This book was in the back of my mind about a month ago, when my students began choosing their repertoire for next month’s Spring Recital. (Yes, it’s taking me forever to read it. I keep getting distracted by awesome fiction. Curse you, Luminaries!) When N. came for her lesson that week, I asked her how she felt about doing another solo with piano accompaniment. She answered, eyes downcast, with a soft, “I really don’t like it.” For someone like N., standing in front of a large group of people performing a piece of music feels a lot like putting yourself up for slaughter in front of a circling predatory herd. (There is science behind this. Read Quiet.) So I asked N., “How would you feel about performing a duet or two with me, instead?” I wish I had photographed the look on her face. Because it said, “I didn’t know that was an option, and why haven’t you offered this sooner.” And also, “Oh, thank God!!!” And “Yes, plllleeeease!!!” So, I agreed and we spent some time picking out a duet. We had great fun sight reading, and N. told me she would feel so much more SAFE standing up in front of all those “predators” if she weren’t alone. (Even though she’d played with an accompanist, her mother – an accomplished pianist – she still felt very alone out there in front of the piano. I think all performing musicians can relate.)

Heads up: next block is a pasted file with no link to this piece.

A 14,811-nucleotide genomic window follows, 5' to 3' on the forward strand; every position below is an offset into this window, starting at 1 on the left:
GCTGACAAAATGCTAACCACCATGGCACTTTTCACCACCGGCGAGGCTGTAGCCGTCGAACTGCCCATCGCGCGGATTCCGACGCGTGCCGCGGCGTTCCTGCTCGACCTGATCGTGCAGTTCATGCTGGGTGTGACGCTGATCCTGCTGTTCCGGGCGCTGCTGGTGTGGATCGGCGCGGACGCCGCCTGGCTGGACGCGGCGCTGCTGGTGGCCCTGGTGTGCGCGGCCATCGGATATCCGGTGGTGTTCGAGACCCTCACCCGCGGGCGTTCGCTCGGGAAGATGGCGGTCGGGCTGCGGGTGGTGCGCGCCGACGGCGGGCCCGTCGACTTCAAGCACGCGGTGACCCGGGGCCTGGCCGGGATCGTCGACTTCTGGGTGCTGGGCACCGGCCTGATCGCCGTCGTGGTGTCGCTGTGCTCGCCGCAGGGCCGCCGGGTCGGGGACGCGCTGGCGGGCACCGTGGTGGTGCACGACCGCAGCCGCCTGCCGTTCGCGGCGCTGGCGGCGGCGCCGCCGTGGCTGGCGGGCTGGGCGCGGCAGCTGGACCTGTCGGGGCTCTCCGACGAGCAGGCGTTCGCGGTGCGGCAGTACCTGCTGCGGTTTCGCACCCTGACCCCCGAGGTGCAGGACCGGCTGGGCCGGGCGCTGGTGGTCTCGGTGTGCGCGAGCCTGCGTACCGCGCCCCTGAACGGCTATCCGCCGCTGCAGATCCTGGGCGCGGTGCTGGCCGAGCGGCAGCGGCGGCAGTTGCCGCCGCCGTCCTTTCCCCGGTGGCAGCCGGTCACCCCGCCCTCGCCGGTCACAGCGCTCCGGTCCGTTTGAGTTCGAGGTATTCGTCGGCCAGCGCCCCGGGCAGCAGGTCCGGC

Since this lesson, N. has become a different flutist. She is N.Magnified! Let’s call her “NM” for short. Instead of entering the studio with her head down and her feet almost shuffling, she walks in with confidence I have never seen before. She laughs and speaks out in lessons, and while she has always asked THE most intriguing questions (sometimes causing me to have to quickly research an answer), she now looks me right in the eye when she does so. And her tone is fuller, and her technique is more confident and fluid. I think it’s that she no longer perceives the upcoming performance as a threat, and I’m seeing the real her. The unafraid N. NM.